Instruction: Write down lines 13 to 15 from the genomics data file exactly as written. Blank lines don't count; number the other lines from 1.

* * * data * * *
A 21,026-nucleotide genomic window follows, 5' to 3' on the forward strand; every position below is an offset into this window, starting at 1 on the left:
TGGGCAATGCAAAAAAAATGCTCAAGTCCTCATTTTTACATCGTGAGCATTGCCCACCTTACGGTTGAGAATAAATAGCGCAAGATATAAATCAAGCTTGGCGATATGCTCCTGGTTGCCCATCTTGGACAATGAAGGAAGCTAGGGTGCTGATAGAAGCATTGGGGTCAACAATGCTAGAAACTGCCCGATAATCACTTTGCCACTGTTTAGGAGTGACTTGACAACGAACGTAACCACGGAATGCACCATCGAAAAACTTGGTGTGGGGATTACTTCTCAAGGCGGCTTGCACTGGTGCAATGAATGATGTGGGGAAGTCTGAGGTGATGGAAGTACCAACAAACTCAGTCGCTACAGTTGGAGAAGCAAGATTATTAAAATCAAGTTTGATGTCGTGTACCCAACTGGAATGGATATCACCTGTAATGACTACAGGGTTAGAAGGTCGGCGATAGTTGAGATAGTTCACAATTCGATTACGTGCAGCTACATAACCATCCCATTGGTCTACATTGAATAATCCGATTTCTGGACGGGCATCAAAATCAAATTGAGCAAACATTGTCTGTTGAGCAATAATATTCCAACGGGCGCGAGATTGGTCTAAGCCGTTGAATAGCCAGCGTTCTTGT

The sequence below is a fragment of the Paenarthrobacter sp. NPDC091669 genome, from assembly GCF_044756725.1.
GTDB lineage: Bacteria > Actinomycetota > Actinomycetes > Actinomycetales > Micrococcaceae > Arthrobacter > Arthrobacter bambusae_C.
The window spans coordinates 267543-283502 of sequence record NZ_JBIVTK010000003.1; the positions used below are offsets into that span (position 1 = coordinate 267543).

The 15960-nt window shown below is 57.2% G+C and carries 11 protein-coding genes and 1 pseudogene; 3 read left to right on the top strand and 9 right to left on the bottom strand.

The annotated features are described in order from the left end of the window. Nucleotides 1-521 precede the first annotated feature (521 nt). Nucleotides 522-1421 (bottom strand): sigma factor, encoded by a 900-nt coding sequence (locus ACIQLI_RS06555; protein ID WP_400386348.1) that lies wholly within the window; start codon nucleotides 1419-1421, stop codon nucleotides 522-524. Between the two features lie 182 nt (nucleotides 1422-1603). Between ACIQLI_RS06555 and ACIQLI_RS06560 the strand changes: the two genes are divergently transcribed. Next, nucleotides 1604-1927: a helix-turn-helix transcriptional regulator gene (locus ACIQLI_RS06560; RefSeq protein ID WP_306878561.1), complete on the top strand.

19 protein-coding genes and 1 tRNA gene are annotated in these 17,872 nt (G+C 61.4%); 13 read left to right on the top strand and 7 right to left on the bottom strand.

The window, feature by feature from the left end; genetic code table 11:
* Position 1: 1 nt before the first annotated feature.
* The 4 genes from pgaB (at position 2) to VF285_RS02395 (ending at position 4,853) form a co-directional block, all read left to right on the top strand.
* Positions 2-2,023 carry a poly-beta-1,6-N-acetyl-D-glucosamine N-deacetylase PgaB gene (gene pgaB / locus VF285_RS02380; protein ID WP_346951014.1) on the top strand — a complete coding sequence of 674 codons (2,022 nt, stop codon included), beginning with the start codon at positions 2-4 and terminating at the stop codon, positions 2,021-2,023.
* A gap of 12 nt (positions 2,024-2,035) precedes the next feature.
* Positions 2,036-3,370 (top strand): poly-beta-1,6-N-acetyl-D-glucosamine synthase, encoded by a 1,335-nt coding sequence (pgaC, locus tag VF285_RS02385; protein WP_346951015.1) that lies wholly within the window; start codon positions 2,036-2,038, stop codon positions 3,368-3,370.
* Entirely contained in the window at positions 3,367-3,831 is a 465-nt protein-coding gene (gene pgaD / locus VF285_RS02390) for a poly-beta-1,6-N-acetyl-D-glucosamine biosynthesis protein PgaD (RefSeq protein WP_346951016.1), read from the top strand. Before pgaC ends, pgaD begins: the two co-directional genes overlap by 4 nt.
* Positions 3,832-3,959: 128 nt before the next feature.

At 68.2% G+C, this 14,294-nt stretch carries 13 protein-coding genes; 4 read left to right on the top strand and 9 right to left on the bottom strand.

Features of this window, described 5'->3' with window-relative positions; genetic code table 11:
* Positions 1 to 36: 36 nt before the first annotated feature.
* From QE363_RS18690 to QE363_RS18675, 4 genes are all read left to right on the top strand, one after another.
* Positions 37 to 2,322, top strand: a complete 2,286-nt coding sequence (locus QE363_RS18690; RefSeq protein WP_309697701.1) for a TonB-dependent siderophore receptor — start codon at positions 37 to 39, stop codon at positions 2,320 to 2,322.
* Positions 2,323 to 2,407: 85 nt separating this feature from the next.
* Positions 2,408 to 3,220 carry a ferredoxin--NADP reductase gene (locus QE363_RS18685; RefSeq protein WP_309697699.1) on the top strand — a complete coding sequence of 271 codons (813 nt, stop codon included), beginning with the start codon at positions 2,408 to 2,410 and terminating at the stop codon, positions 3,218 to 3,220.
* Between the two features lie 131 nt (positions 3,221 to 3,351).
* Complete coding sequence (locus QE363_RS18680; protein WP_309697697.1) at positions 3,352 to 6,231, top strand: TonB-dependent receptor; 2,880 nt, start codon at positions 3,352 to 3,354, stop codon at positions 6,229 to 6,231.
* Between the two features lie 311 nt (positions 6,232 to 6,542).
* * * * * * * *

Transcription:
* A gap of 12 nt (positions 2,024-2,035) precedes the next feature.
* Positions 2,036-3,370 (top strand): poly-beta-1,6-N-acetyl-D-glucosamine synthase, encoded by a 1,335-nt coding sequence (pgaC, locus tag VF285_RS02385; protein WP_346951015.1) that lies wholly within the window; start codon positions 2,036-2,038, stop codon positions 3,368-3,370.
* Entirely contained in the window at positions 3,367-3,831 is a 465-nt protein-coding gene (gene pgaD / locus VF285_RS02390) for a poly-beta-1,6-N-acetyl-D-glucosamine biosynthesis protein PgaD (RefSeq protein WP_346951016.1), read from the top strand. Before pgaC ends, pgaD begins: the two co-directional genes overlap by 4 nt.